||Susan M. Recinella, Clinical Psychologist for mentally ill adults, and
Catholic Lay Minister to Families of the Executed|
The California Department of Corrections and Rehabilitation (CDCR) is hoping to begin executions soon based upon a new Lethal Injection
protocol which they have put out for public comment. The most obvious comment is that killing people has nothing to do with rehabilitation and,
therefore, the department should be renamed as: California Department of Corrections and Legal Killing.
Moreover, in light of Chaplain Recinella’s experiences with actual executions, the procedures reveal that the folks who prepared the new California
protocol have not been involved at the ground level in this barbaric practice. They do not comprehend the base and banal human emotions that surface
when human beings are granted the license to legally kill each other. Although he is not an expert on chemicals, it is hoped that his input from
ground-zero will wake the CDCR from their idealistic reverie.
Starting July 9, 2009 and for the ensuing seven issues, this Ezine will share with the readers Chaplain Recinella’s comments submitted to the CDCR
on their new lethal injection protocol:
Excerpted Letter of Chaplain Dale S. Recinella to the CDCR dated June 27, 2009 -- PART III
Re: Written Public Comments regarding the Proposed Amendments to Title 15, Article 7.5, Section 3349 from a Concerned Citizen
with Extensive Experience with Lethal Injection Executions in the U.S.
The purpose of this communication is to provide you with my written public comments regarding the Proposed Amendments to Title 15,
Article 7.5, Section 3349 of the California Code of Regulations from the unique standpoint of a concerned citizen with extensive
experience with lethal injection executions in the U.S. Because some of my comments are based upon realities that might not be
obvious to those who have never been close to this process, certain comments are accompanied by a background paragraph that fills
in the context of the official comment. This is especially the case with comments which request that unaddressed areas be addressed.
I trust you will give my concerns serious consideration; I look forward to your response which should be sent to the letterhead address.
Furthermore, regarding Sections 3349.3.1(e) and 3349.3.3(f): These provisions require the Chaplain to report to the Warden
the contents of private conversations between the Chaplain and the inmate to be executed. There are no security concerns that justify
this violation of the ethical obligations of clergy in the clergy-penitent relationship; rather, this provision seems to be an attempt
to further dehumanize the inmate.
These provisions should be modified to provide that communications between the Chaplain and the inmate, other than communications
initiated by the Chaplain which are a breach of his/her fiduciary duty to the inmate (see immediately above), are to be accorded the same
protection as all clergy-penitent communications
Furthermore, regarding Sections 3349.3.4(e) and 3349.4.2(b): These provisions permit only the Chaplain to visit the inmate to be
executed in front of his cell to conduct necessary religious rituals. All other spiritual advisors are limited to visiting in the common
visiting area, a space that may be inappropriate for some rituals such as confessions and for expression of deep and heartfelt emotions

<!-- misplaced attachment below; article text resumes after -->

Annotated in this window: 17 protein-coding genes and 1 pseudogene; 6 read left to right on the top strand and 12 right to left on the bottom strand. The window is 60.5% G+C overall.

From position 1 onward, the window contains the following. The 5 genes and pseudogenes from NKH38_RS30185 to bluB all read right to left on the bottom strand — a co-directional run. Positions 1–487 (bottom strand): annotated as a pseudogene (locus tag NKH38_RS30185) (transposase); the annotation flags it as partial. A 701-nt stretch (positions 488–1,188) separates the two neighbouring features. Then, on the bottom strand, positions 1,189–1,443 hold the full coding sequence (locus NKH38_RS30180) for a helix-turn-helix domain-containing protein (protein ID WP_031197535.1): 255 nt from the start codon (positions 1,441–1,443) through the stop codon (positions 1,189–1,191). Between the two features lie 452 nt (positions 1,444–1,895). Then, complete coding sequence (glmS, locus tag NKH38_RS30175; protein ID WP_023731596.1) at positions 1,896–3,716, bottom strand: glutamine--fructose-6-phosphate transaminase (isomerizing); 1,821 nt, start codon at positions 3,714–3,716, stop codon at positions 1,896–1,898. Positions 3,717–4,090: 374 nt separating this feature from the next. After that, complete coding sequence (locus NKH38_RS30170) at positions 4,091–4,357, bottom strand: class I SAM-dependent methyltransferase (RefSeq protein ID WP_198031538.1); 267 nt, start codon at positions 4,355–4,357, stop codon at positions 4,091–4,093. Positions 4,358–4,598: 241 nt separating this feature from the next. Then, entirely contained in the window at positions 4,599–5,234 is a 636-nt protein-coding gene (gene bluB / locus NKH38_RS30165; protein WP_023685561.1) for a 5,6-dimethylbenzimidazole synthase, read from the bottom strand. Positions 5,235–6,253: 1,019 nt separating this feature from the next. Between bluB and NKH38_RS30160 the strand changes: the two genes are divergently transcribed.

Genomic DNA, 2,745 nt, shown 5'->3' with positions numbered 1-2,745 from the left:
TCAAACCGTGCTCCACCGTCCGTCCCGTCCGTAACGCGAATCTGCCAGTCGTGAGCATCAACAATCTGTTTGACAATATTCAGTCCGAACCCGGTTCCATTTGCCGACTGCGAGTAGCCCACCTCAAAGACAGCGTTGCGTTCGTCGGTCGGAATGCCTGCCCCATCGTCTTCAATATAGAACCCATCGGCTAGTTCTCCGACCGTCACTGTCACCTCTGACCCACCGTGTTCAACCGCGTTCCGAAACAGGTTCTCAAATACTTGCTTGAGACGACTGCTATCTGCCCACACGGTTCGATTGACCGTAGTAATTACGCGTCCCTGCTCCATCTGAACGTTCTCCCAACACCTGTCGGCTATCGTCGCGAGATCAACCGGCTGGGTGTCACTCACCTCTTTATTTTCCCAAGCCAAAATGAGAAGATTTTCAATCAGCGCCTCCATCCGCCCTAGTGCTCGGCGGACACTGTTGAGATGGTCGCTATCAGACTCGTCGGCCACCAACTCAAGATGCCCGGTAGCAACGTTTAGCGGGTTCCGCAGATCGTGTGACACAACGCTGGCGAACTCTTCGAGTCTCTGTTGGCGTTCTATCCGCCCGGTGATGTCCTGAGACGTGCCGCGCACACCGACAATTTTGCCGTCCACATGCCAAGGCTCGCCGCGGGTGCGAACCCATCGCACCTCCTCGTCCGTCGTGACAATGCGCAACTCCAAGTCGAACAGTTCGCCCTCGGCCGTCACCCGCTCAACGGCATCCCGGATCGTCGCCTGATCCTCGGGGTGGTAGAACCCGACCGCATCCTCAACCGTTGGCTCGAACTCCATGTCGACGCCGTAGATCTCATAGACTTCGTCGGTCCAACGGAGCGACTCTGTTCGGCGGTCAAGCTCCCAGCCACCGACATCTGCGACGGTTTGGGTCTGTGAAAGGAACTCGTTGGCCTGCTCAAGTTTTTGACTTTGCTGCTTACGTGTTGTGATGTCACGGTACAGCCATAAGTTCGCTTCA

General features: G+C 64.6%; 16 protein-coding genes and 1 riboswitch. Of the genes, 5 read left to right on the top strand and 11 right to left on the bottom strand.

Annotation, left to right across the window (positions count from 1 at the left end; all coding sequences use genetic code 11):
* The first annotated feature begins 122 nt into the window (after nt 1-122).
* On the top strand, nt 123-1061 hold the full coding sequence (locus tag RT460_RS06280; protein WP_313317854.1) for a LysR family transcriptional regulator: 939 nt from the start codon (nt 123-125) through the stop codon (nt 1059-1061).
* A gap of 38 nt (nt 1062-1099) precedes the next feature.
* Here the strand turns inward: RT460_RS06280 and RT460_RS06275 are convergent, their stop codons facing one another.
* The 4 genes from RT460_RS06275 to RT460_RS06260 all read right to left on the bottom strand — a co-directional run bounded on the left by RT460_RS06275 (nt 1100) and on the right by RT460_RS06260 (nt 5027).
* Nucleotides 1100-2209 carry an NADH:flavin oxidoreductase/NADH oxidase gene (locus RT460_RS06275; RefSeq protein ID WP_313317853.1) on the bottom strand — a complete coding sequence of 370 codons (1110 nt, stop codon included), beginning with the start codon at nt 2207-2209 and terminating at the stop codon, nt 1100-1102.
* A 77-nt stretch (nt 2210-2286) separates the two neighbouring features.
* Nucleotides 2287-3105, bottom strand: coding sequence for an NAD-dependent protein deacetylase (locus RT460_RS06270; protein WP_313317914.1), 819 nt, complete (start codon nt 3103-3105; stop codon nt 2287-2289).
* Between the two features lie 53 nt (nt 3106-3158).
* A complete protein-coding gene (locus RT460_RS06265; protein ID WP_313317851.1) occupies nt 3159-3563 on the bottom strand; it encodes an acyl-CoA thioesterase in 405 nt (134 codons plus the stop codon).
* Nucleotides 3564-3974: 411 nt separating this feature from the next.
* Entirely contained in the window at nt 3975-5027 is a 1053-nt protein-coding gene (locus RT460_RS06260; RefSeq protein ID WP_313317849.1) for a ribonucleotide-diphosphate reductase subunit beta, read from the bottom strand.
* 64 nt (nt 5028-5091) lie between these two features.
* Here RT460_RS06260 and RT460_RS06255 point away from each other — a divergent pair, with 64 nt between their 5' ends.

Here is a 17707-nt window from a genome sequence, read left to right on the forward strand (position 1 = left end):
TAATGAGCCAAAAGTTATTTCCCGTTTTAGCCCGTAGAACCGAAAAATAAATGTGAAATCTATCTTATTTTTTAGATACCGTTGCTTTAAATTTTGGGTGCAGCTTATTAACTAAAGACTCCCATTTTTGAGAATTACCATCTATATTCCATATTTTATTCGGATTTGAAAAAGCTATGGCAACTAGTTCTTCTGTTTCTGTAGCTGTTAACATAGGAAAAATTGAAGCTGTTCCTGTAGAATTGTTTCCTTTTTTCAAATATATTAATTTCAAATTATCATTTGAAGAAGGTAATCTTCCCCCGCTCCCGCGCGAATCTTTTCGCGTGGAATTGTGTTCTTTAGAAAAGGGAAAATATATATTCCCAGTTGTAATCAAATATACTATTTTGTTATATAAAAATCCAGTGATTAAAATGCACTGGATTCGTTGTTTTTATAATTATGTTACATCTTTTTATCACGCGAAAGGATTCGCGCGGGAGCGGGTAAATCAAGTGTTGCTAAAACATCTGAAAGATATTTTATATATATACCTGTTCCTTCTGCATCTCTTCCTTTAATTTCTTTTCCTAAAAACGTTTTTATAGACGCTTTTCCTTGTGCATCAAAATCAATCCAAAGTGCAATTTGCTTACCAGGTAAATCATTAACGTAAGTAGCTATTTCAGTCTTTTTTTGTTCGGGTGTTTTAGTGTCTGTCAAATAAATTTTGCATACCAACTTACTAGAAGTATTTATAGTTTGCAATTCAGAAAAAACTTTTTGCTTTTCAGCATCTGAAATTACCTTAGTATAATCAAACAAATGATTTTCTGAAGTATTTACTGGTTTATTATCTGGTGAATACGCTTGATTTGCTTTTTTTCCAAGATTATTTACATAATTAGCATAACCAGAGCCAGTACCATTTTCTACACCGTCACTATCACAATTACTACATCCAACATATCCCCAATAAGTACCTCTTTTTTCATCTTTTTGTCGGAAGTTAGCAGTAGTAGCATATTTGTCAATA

by the inmate to his spiritual advisor.
These provisions should be modified to provide that all spiritual advisors should be allowed equal access to cell front visiting.
Background: Security has the means to determine that spiritual advisors are without contraband. These provisions are an unnecessary
violation of the special relationship between the inmate and his/her spiritual advisor at the time when such a relationship is most needed.
These provisions force the inmate to either forego that special relationship or accept instead an employee of the state in that role.
Consequently, these provisions are an egregious violation of both the inmate’s religious rights and the constitutional prohibition against
Furthermore, regarding Sections 3349.3.4(e)(3): These provisions limit the spiritual advisors to visiting in the holding area next to the
execution chamber, and do not permit the advisor to accompany the person to be executed into the chamber. Under other proposed provisions,
other individuals are stationed in the chamber, particularly a non-guard execution team member (3349.4.5(e)(8)) and the Warden (3349.4.5(f)(1)).
These provisions should be modified to provide that the inmate’s spiritual advisor should be allowed in the execution chamber and should be
allowed to maintain a physical contact with the inmate during his/her death.
Background: Even Texas permits the spiritual advisor to enter the execution chamber and to touch the person during the execution. There is
no legitimate reason to exclude the spiritual advisor from the execution chamber or prohibit physical contact with the person being executed.
©2009 Dale S. Recinella
Used with permission. All rights reserved.
No further reproduction without permission.
I Was In Prison
News & Updates
This ezine is targeted for people involved in prison ministry or in stopping the death penalty, we think you will find helpful information for people who are undecided about capital punishment, for those who have never experienced the inside of a jail or prison, and for those who feel called to participate through prayer and adoration.
Your name and information will never be used or shared with anyone. We promise!
Dale S. Recinella
, Catholic Lay Chaplain, Florida Death Row and Solitary Confinement
Susan M. Recinella
, Clinical Psychologist for mentally ill adults, and
Catholic Lay Minister to Families of the Executed